Clunking Vibration type sound

Discussion in 'Hyundai Kona Electric' started by blakehaas, Oct 22, 2019.

  1. ericy

    ericy Active Member

    The dealers don't seem to have a lot of autonomy here - they can only follow the instructions they get from Hyundai. When they changed the gearbox, it was probably because this is the guidance that they got from Hyundai.

    And if Hyundai isn't really sure as to what the right fix is (or they are waiting to see if the ones they have replaced already actually solve the problem), then I guess that everyone else goes in the queue. I was hoping that by now they would have a clear understanding of what the real issue was, but I have yet to see any indication of this.
  2. It would be surprising if they don't know by now. Given there isn't an epidemic-level of cases they may be just minimising warranty costs by ignoring it as long as they can, or are still deciding where the blame and liability lies between Mobis (motor) and Hyundai's drivetrain engineering. If there were more catastrophic failures (only one reported in the global FB group so far) such that road safety was compromised there might be regulatory action taken to force their hand.
    It interest me that many complaints anecdotally seem to come from cooler weather regions and the noise appears temperature-dependant. The Kona sells second only to the Model 3 in NZ and I'm certain if there were any such complaints it would be reported in our EV facebook group.
  3. Lots of warranty time left, got to give Hyundai the benefit of the doubt. Replacing the applicable components to this point without a defined resolution is costing them $ on a what so far appears to be a "hit and miss" basis.
    They have been there for me (so far) with any warranty issues so unless something catastrophic occurs, I am willing to wait the course.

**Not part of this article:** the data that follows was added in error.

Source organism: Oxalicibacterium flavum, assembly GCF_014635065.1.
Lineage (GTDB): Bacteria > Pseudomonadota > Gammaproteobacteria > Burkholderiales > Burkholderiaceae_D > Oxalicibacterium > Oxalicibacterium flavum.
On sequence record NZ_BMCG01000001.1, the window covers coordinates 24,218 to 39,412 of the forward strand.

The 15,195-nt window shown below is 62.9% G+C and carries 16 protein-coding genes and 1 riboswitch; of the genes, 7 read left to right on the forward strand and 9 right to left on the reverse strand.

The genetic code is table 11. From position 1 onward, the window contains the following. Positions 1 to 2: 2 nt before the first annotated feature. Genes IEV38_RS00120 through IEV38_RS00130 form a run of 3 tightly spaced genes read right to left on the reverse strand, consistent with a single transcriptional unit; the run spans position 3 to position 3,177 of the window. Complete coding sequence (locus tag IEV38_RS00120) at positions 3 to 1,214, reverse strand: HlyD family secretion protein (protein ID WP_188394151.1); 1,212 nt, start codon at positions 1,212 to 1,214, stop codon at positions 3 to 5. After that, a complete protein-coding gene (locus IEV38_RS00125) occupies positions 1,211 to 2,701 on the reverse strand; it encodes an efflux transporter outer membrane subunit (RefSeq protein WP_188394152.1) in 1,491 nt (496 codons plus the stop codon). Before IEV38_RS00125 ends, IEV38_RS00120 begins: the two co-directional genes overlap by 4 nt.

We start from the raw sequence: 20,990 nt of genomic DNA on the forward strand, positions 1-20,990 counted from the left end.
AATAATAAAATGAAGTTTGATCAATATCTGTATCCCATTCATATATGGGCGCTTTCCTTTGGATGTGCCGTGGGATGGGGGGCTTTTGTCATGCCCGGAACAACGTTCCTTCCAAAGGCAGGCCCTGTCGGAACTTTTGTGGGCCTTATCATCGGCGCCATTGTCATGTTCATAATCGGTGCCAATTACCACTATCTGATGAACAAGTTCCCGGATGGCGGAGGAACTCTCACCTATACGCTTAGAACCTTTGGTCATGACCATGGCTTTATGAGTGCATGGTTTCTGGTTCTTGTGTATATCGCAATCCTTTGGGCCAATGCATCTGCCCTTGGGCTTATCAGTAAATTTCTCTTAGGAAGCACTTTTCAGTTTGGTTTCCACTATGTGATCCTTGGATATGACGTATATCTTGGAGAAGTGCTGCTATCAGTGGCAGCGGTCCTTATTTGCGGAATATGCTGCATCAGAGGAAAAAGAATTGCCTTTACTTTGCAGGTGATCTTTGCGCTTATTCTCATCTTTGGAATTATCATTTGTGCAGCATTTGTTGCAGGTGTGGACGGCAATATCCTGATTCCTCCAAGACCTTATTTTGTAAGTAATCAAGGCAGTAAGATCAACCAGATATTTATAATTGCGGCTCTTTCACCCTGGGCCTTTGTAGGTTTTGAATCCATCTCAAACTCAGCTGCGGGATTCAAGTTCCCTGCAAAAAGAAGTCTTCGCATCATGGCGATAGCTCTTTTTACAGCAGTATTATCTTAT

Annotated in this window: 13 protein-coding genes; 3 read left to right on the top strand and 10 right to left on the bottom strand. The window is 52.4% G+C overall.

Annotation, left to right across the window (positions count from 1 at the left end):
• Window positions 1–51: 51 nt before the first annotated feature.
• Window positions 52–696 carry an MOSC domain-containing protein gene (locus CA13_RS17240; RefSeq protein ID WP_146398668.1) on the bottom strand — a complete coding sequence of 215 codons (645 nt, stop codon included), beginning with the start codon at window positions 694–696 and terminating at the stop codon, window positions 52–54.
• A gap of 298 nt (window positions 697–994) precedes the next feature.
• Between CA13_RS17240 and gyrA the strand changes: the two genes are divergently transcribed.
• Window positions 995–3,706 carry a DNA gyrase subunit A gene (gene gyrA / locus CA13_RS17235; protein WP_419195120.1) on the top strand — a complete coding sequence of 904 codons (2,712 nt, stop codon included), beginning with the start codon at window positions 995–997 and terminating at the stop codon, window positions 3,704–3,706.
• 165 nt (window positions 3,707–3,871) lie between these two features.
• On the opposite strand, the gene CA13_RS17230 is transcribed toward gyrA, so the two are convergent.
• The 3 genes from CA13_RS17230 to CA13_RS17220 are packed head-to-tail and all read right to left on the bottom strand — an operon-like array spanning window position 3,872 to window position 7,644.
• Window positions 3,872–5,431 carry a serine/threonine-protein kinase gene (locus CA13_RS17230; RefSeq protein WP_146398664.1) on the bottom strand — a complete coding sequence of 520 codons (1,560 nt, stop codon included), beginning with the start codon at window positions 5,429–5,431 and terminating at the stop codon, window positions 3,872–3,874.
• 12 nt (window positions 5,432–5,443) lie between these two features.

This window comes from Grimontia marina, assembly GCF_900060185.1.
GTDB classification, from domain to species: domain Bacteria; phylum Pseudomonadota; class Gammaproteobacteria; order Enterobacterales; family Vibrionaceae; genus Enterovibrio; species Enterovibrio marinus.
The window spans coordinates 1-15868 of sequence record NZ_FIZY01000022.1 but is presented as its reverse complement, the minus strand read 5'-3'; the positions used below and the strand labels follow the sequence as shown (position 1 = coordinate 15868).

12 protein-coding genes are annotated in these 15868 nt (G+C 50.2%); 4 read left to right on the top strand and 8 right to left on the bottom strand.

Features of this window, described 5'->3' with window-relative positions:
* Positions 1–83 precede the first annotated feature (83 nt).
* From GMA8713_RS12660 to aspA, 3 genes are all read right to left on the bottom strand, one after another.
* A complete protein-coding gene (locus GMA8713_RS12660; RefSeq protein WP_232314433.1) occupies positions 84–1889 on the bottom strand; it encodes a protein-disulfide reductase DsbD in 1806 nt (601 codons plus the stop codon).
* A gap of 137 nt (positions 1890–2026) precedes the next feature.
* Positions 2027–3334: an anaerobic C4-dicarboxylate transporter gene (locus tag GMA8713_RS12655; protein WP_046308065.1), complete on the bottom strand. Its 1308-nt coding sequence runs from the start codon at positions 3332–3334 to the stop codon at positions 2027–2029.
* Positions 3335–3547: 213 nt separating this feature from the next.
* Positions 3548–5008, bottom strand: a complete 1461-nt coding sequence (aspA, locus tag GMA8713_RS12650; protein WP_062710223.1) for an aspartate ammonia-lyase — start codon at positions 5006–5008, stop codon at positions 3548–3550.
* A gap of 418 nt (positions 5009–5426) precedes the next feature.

4. wizziwig

    wizziwig Active Member

    Excellent point. It's the same reason why I continue to actively participate in all the threads about this topic - despite my motor and noise being fixed many months ago. I fear what will happen when warranty expires and problem comes back. Without a clear explanation of the cause and solution, it's difficult to have long-term confidence in these cars. Motor swaps are ~$10K repair including labor. As your experience and that of other owners shows, even within warranty, it can be a challenge to get noise issues addressed in a timely manner.

    I wouldn't base my statistics around Facebook (or any social media for that matter). I don't use Facebook and I'm sure many other EV owners don't either - especially for their closed private interest groups. If anything, owners are more likely to post on open public forums because these forums show up in google searches about issues.

    If any of the popular news outlets actually posted a story about this issue, we would probably get even more owners checking their cars and posting about it.
    Last edited: May 21, 2020
  5. Well, I haven't written them off yet. And am really hoping they come up with a definitive solution. This car has a lot going for it, and would be quite happy to own it for a long time. Right size, I like the looks, few little quirks with the FCA and some other driver assist features (that I can live with), great range, nice seats and interior, lots to love. And oh, my wife likes it. She hasn't even noticed the click, clicking, and I haven't told her.
  6. wizziwig

    wizziwig Active Member